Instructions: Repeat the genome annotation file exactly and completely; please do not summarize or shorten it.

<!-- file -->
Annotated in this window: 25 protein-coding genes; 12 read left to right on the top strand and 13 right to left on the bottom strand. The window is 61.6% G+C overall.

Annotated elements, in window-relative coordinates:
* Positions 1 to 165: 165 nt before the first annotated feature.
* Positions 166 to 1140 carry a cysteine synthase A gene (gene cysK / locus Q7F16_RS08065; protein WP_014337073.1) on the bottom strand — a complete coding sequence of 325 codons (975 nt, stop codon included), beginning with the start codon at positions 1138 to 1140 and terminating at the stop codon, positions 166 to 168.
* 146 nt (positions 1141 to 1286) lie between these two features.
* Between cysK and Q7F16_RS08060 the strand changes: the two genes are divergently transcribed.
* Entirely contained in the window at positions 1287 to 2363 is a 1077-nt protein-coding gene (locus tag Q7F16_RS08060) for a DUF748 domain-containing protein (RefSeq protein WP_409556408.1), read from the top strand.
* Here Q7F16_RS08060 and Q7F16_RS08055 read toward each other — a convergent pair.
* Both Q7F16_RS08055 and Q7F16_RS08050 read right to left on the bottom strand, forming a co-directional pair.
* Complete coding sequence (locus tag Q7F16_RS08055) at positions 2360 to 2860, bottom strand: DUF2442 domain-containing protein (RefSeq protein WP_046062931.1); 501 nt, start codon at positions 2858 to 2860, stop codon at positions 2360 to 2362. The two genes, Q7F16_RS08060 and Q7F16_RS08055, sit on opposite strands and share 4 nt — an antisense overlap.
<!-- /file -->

Annotated in this window: 25 protein-coding genes; 12 read left to right on the top strand and 13 right to left on the bottom strand. The window is 61.6% G+C overall.

Annotated elements, in window-relative coordinates:
* Positions 1 to 165: 165 nt before the first annotated feature.
* Positions 166 to 1140 carry a cysteine synthase A gene (gene cysK / locus Q7F16_RS08065; protein WP_014337073.1) on the bottom strand — a complete coding sequence of 325 codons (975 nt, stop codon included), beginning with the start codon at positions 1138 to 1140 and terminating at the stop codon, positions 166 to 168.
* 146 nt (positions 1141 to 1286) lie between these two features.
* Between cysK and Q7F16_RS08060 the strand changes: the two genes are divergently transcribed.
* Entirely contained in the window at positions 1287 to 2363 is a 1077-nt protein-coding gene (locus tag Q7F16_RS08060) for a DUF748 domain-containing protein (RefSeq protein WP_409556408.1), read from the top strand.
* Here Q7F16_RS08060 and Q7F16_RS08055 read toward each other — a convergent pair.
* Both Q7F16_RS08055 and Q7F16_RS08050 read right to left on the bottom strand, forming a co-directional pair.
* Complete coding sequence (locus tag Q7F16_RS08055) at positions 2360 to 2860, bottom strand: DUF2442 domain-containing protein (RefSeq protein WP_046062931.1); 501 nt, start codon at positions 2858 to 2860, stop codon at positions 2360 to 2362. The two genes, Q7F16_RS08060 and Q7F16_RS08055, sit on opposite strands and share 4 nt — an antisense overlap.